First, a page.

Connecticut budget

David Karp / AP

A bill before the Connecticut General Assembly's Finance, Revenue and Bonding Committee would place a tax on hedge funds. For some Democrats in Connecticut, the idea is simple: hedge funds have the money and they already get a tax break, so the state could plug budget holes with a 19 percent surcharge on investment companies.

Supporters of the bill, including Committee Vice Chair Rep. Josh Elliott of Hamden, say it would raise $535 million a year, and effectively close the tax loopholes investment managers get from the federal government.

(AP Photo/Bob Child)

State Comptroller Kevin Lembo is projecting that Connecticut ended the 2016 fiscal year on June 30th $279 million in the red. That’s about a $36 million improvement on what Lembo had predicted last month.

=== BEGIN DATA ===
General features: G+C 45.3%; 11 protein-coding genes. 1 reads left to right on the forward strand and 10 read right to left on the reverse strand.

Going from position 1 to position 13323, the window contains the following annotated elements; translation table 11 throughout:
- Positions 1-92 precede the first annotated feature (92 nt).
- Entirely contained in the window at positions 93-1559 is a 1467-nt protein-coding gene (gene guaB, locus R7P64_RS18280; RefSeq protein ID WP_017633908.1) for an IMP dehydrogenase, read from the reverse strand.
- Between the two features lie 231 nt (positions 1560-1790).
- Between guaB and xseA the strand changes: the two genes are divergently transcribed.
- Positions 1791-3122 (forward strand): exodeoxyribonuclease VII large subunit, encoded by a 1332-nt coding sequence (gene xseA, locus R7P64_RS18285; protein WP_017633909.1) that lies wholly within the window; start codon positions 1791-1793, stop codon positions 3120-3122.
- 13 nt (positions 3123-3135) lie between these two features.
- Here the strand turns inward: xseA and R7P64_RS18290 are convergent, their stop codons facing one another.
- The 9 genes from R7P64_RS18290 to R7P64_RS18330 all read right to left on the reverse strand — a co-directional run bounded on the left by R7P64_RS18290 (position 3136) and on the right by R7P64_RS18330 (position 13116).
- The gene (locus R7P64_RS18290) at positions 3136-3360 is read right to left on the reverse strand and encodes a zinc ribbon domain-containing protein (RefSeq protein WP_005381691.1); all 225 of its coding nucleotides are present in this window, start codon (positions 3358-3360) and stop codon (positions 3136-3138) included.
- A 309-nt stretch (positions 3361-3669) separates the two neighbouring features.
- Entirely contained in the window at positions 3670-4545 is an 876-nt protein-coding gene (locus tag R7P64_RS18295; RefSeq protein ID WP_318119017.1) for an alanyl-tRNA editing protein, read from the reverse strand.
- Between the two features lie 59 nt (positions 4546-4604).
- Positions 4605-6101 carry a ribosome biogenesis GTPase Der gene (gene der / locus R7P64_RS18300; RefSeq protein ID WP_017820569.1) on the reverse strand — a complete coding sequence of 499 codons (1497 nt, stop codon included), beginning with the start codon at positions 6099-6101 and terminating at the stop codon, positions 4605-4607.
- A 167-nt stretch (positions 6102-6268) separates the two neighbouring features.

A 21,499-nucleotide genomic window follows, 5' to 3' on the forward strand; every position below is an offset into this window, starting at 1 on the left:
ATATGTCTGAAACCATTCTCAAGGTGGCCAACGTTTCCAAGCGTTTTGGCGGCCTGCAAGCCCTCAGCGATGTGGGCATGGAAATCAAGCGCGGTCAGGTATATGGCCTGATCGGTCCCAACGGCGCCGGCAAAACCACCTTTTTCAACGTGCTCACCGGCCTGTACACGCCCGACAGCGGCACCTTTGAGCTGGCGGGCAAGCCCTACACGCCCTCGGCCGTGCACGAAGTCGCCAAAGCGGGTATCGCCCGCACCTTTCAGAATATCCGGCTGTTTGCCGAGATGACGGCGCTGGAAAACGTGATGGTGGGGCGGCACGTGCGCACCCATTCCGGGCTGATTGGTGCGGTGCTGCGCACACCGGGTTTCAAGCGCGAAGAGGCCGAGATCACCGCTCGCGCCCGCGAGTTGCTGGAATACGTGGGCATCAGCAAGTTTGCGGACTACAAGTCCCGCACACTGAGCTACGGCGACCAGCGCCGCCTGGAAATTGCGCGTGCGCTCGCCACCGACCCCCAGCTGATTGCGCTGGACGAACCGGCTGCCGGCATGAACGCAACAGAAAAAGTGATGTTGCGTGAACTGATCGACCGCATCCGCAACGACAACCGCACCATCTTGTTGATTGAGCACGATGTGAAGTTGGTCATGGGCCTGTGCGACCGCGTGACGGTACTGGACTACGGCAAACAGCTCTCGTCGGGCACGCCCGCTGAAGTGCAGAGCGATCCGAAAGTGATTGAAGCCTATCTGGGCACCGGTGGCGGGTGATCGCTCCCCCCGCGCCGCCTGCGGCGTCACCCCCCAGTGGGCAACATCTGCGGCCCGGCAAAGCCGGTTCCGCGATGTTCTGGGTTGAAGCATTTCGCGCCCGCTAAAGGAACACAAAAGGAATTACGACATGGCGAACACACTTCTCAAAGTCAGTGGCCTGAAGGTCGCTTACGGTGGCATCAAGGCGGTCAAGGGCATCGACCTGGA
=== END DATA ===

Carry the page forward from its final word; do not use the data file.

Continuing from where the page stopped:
AP Photo/Jessica Hill

Connecticut Governor Dannel Malloy has released a revised budget plan for the next fiscal year that begins July 1st.

Malloy said Tuesday that Connecticut has to align its spending with the revenue it actually has. He said that’s why he is proposing no new taxes. Instead he’s calling for cuts to social services and the withholding of state funding to big hospitals.

At the same time, $12 million earmarked for small hospitals would be maintained.

Ryan Caron King / WNPR

Connecticut is looking at criminal justice reforms to help the budget crisis. WSHU’s Tom Kuser spoke with  Senior Political Reporter Ebong Udoma and reporter Cassandra Basler about this in the third installment of our Friday series on regional politics.

Labor advocates say they want the state of Connecticut to tax companies that pay low wages to their employees, companies like big box retail stores and fast food chains.

Advocacy group Connecticut Working Families says the state effectively subsidizes those companies.

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